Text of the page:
It seems like we’re a lot farther away from the beginning of May than we actually are. It’s hard for me to imagine that it has only been four months since we opened our spring training on Maui.
At times, memories of spring training are crystal clear, as if they happened just a couple of days ago. At other times, it seems like it was an eternity away. So much has changed, yet so much has stayed the same.
Over the course of our season, we have endured many changes in scenery. We opened the season with a frigid 14-game road trip to Canada that even saw us have two of our games against the Calgary Vipers snowed out. After a two-week homestand, we returned to the road, making the trip to Tijuana, Mexico, which was an experience in itself. Following that series, we returned across the border and made stops in Tucson, Ariz., and St. George, Utah, where the daily temperatures were north of 100 degrees each day. We completed that road trip with a stop in Southern California.
Things got really interesting on our last regular-season road trip of the season, when we visited Yuma, Ariz. During our five-game series we played in temperatures over 110 degrees, and also lived through some strange summer desert storm that flash-flooded the field and brought hail with it as well.
What has been constant for us are the faces in our dugout. When we finished our regular season this past week on Maui, we did so with 17 of the same 22 players we had in our spring training. We lost two players — Keoni Ruth and Jamie Vermilyea — who were acquired by major league organizations, two guys retired and one was traded during our season-opening road trip.
When word got out early this offseason that an independent minor league baseball team was going to play on Maui this season, I was certainly interested. I had been in professional baseball for well over a decade, and had never had the opportunity to work at home for a season. I always told myself, and my fiancee Michelle, that if a team was indeed going to be on Maui, I would like to be a part of it.
Fortunately for me, the stars aligned, and in December I got a phone call from team manager Cory Snyder, offering me the pitching coach job. At the time, his plan was to have a handful of local players to build around, to create interest in the team.
Having scouted Hawaii for major league teams for the past few years, I was able to get an in-depth look at a lot of young players and that helped me greatly in helping put together our roster this season. At one point, we had 11 players from the state of Hawaii on our ballclub as we set Golden Baseball League records for wins and winning percentage by finishing the season 56-26.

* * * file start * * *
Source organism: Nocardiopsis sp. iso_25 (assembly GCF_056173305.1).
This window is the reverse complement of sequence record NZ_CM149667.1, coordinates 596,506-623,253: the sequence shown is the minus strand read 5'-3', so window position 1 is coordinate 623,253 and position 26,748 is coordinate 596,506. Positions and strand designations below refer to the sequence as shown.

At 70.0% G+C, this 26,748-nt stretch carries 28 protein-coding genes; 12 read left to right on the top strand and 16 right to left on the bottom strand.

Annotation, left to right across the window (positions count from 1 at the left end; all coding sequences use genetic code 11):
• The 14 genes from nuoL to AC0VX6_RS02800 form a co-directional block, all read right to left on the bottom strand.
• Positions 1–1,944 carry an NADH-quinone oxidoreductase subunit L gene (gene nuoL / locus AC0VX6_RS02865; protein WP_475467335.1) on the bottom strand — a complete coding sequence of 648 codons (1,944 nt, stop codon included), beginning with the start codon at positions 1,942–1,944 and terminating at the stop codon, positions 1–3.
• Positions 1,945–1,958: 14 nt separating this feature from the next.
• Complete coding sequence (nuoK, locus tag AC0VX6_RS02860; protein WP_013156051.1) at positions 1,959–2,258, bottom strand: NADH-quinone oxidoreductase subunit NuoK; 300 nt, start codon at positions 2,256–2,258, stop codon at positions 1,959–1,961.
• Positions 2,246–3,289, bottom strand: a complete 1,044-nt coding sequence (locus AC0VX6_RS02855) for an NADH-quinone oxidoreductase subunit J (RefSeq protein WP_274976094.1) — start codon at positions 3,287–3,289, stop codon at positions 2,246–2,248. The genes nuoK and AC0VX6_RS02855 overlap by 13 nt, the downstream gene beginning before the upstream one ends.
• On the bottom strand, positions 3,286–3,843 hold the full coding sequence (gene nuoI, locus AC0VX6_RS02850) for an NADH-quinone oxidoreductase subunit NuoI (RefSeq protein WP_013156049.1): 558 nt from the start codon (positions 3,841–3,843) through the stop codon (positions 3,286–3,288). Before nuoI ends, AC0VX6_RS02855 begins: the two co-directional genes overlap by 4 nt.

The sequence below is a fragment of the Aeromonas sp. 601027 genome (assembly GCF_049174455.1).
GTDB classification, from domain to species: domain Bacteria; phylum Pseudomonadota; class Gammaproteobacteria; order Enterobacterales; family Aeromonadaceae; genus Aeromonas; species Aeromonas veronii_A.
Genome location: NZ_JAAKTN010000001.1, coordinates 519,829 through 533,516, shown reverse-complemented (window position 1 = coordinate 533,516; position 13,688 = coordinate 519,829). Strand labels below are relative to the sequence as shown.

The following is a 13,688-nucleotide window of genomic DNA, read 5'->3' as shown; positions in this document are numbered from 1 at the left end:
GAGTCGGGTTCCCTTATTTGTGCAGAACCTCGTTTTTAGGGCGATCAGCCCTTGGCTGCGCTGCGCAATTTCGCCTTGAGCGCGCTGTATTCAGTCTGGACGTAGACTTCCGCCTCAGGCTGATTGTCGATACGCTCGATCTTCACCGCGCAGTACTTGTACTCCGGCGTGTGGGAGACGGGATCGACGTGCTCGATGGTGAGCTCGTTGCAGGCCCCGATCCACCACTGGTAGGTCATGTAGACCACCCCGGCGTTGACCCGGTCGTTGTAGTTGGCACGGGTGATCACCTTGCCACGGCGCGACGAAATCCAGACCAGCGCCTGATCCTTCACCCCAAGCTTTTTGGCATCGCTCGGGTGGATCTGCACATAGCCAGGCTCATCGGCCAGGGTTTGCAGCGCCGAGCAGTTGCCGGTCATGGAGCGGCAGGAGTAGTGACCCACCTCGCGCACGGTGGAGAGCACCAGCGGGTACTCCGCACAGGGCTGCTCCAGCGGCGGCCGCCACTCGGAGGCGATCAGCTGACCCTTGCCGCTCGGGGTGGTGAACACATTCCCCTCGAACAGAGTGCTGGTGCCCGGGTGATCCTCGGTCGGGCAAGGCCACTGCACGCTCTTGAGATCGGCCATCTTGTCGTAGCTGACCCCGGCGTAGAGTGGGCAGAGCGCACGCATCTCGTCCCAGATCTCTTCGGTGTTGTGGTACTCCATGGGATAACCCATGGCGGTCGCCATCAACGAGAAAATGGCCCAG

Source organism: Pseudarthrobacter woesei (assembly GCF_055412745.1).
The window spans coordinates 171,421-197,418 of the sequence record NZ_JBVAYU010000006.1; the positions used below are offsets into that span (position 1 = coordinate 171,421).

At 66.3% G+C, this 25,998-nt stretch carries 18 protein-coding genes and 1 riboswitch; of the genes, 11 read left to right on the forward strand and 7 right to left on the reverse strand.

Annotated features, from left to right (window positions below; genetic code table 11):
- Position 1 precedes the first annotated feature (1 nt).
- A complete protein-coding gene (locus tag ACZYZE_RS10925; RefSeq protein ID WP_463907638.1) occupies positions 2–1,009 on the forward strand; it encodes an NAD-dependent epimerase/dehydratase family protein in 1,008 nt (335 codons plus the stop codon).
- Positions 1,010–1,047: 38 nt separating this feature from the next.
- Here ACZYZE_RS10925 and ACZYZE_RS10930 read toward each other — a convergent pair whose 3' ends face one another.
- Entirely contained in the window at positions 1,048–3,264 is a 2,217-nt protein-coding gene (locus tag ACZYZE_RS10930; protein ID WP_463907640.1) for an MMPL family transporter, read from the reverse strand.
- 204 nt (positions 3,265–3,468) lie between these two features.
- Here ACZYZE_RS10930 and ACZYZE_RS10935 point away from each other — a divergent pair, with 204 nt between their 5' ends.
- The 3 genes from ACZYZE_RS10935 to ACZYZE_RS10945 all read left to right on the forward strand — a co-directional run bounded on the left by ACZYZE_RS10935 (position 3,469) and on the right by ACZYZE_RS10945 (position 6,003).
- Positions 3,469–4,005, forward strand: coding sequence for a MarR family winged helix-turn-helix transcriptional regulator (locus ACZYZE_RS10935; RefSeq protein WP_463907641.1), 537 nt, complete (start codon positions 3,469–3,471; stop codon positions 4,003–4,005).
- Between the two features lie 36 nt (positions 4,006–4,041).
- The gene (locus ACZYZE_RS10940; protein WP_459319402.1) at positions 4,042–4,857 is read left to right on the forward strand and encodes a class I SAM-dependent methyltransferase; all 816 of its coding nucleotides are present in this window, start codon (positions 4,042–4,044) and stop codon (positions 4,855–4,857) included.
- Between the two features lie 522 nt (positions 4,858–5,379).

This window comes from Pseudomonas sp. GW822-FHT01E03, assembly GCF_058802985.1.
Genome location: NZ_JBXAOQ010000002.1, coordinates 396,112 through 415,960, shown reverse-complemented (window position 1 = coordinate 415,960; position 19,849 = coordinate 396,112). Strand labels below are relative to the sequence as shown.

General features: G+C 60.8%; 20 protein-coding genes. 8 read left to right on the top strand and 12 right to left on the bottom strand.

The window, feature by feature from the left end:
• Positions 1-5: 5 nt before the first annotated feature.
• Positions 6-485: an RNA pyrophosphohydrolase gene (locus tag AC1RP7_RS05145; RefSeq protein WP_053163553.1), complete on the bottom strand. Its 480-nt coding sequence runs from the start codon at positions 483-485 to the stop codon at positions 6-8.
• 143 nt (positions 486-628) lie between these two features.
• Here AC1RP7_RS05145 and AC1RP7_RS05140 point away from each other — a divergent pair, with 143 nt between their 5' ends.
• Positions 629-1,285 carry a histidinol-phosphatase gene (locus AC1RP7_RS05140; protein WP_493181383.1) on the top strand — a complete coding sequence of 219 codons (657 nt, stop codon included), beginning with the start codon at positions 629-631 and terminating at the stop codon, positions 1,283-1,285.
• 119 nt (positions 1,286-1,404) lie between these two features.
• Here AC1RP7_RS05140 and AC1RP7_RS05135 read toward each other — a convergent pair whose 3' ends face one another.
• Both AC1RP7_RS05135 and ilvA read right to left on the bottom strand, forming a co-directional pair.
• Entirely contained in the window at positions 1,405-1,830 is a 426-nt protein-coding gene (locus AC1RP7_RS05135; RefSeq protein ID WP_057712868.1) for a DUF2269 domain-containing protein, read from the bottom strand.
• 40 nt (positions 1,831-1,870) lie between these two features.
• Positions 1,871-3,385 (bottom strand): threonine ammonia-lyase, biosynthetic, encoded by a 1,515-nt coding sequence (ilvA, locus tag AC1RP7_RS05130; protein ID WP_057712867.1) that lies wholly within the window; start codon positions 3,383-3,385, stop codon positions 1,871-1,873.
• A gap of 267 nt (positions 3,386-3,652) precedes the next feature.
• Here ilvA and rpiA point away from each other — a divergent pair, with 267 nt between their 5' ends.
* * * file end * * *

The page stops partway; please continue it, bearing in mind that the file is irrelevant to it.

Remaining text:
Our pitching staff set all-time league records for team ERA, shutouts and saves, as we also led the league in stolen bases, with 153 in 82 games. Our left-hander Donald Brandt set a league mark of his own, going 15-0 during the regular season to set the GBL wins record.
Our all-star second baseman Gered Mochizuki, who I’ve taken with me everywhere for three years, had an amazing season for us, establishing himself as one of the top players in our league by batting .384 with 27 doubles and 22 stolen bases. I’ve enjoyed witnessing his growth as a ballplayer each season.
There were many nights during the season that our entire infield was from Hawaii, with Ruth (Kamehameha) or Michael Higa (Pearl City, UH Hilo) at third, Rex Rundgren (Mid-Pacific) at short, Mochizuki (Baldwin) at second and either Chester Wilson or Jowen Murray-Thornton (both from St. Louis) at first base. One night, seven of our nine starters in the field were from the 50th state, as Kaimi Mead (Roosevelt, HPU) got the start on the mound with Mark Okano (Mark Okano) in left and Paul Nishimura (University HS, HPU) in right.
It has been a huge source of pride for me to represent Hawaii again. I did not forget how significant it was to be from Hawaii, on a team from Hawaii. I wore the "Hawaii" across the chest of my jersey during my college days at the University of Hawaii-Hilo with a lot of pride. But when we stood just before the first-base line on opening night and held my cap over my heart during "Hawaii Ponoi," it was even more special than I thought it would be.
This season has really been a blessing to me. Over the years, people from the mainland always asked me why the youth teams from our state did so well. First off I told them that there are some talented ballplayers here, and that the players from Hawaii have a lot of heart.
Then I told them that when you get a group of talented local boys together, they bond together and fight for each other. And that’s been the story of our season. Through adversity, tough road trips in three different countries, and often playing teams with bigger, stronger-looking players, our boys didn’t have any quit in them.
The imported players on our club, who hail from Japan, the Dominican Republic, Colombia and various parts of the U.S., have bought in and given us outstanding team chemistry and talent.
A win tonight would win the South Division series for us, as we are tied with the Orange County Flyers 2-2 in our best-of-five series. A win would push us into the league championship series.
No matter what happens from here, I will remain very proud of what our team has accomplished. With so many truly good guys, good players and local boys, many whom I’ve known and watched play since they were in high school, I consider myself privileged to be a member of this team, Hawaii’s first professional baseball team since the Hawaii Islanders left town far too long ago.
As this is my final column for the season, I would like to thank the Star-Advertiser readers for following my travels in this strange world we call minor league baseball. Once again, thank you for coming along for the ride.
Brendan Sagara, a Leilehua and Hawaii-Hilo product, is the pitching coach for Na Koa Ikaika, Maui’s team in the Golden Baseball League.